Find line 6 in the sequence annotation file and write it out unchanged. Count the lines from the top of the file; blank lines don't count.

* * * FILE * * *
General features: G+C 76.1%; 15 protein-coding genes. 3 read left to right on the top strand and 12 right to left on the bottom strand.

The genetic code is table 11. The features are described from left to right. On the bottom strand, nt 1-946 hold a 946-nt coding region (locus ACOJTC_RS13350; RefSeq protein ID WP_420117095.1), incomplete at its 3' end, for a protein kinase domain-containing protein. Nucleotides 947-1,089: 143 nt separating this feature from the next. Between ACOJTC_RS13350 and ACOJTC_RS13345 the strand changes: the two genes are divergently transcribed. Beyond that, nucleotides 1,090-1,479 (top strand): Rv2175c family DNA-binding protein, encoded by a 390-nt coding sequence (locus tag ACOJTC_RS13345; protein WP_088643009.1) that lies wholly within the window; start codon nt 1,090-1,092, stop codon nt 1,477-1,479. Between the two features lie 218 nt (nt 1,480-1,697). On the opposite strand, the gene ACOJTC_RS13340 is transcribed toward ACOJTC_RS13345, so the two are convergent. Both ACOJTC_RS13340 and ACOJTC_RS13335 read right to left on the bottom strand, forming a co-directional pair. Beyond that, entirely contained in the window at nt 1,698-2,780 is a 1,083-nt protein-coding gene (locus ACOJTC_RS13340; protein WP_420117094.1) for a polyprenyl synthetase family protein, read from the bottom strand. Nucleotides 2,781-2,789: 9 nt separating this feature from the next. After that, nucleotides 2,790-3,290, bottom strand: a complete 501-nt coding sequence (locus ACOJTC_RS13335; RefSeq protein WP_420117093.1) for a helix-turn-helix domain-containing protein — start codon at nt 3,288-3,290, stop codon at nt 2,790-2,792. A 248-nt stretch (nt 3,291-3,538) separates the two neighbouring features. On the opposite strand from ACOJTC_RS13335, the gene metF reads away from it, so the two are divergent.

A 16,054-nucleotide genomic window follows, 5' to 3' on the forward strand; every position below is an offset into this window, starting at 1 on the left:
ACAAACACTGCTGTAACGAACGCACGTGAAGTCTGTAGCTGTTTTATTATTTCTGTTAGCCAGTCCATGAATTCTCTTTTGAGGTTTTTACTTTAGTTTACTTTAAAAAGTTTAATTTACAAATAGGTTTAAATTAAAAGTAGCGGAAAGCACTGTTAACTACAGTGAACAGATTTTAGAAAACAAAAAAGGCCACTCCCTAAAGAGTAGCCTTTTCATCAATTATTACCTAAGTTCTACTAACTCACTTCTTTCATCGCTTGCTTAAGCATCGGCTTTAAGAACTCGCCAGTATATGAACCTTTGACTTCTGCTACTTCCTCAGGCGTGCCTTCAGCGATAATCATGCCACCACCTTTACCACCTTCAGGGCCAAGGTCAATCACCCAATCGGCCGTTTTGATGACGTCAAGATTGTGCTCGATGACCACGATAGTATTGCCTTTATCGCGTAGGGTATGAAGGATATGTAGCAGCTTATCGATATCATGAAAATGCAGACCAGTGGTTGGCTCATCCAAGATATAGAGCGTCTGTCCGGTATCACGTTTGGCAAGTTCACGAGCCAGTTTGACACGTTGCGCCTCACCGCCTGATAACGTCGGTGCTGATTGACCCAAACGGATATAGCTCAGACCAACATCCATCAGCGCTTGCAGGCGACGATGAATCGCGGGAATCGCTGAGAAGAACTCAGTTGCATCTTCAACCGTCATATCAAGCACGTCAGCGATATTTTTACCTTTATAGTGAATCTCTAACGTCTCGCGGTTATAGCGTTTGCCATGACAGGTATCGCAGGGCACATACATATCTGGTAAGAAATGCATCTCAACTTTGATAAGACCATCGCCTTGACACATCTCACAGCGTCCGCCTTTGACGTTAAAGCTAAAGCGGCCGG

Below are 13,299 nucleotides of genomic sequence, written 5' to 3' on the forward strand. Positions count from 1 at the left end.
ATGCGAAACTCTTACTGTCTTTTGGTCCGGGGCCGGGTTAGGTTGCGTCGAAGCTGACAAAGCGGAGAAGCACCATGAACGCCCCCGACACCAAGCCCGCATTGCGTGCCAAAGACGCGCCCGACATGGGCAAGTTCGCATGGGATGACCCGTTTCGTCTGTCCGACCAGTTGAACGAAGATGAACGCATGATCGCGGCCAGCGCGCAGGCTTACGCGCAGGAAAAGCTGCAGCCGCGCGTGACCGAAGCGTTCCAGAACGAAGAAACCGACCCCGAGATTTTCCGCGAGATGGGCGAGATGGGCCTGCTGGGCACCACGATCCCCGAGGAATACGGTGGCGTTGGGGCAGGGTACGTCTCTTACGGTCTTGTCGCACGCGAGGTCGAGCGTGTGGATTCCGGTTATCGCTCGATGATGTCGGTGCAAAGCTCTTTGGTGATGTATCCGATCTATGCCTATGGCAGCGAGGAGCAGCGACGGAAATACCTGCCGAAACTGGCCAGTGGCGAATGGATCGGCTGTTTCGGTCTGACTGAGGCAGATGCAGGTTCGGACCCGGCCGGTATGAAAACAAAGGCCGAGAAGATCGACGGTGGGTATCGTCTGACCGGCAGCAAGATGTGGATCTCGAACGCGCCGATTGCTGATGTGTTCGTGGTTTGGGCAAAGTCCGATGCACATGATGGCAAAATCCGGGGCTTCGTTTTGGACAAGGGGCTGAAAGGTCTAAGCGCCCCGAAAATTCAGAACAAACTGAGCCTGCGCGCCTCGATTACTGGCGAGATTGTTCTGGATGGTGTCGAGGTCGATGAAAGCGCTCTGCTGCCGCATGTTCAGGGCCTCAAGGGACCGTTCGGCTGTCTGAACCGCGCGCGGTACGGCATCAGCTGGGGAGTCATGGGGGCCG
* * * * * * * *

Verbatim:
ATGCGAAACTCTTACTGTCTTTTGGTCCGGGGCCGGGTTAGGTTGCGTCGAAGCTGACAAAGCGGAGAAGCACCATGAACGCCCCCGACACCAAGCCCGCATTGCGTGCCAAAGACGCGCCCGACATGGGCAAGTTCGCATGGGATGACCCGTTTCGTCTGTCCGACCAGTTGAACGAAGATGAACGCATGATCGCGGCCAGCGCGCAGGCTTACGCGCAGGAAAAGCTGCAGCCGCGCGTGACCGAAGCGTTCCAGAACGAAGAAACCGACCCCGAGATTTTCCGCGAGATGGGCGAGATGGGCCTGCTGGGCACCACGATCCCCGAGGAATACGGTGGCGTTGGGGCAGGGTACGTCTCTTACGGTCTTGTCGCACGCGAGGTCGAGCGTGTGGATTCCGGTTATCGCTCGATGATGTCGGTGCAAAGCTCTTTGGTGATGTATCCGATCTATGCCTATGGCAGCGAGGAGCAGCGACGGAAATACCTGCCGAAACTGGCCAGTGGCGAATGGATCGGCTGTTTCGGTCTGACTGAGGCAGATGCAGGTTCGGACCCGGCCGGTATGAAAACAAAGGCCGAGAAGATCGACGGTGGGTATCGTCTGACCGGCAGCAAGATGTGGATCTCGAACGCGCCGATTGCTGATGTGTTCGTGGTTTGGGCAAAGTCCGATGCACATGATGGCAAAATCCGGGGCTTCGTTTTGGACAAGGGGCTGAAAGGTCTAAGCGCCCCGAAAATTCAGAACAAACTGAGCCTGCGCGCCTCGATTACTGGCGAGATTGTTCTGGATGGTGTCGAGGTCGATGAAAGCGCTCTGCTGCCGCATGTTCAGGGCCTCAAGGGACCGTTCGGCTGTCTGAACCGCGCGCGGTACGGCATCAGCTGGGGAGTCATGGGGGCCG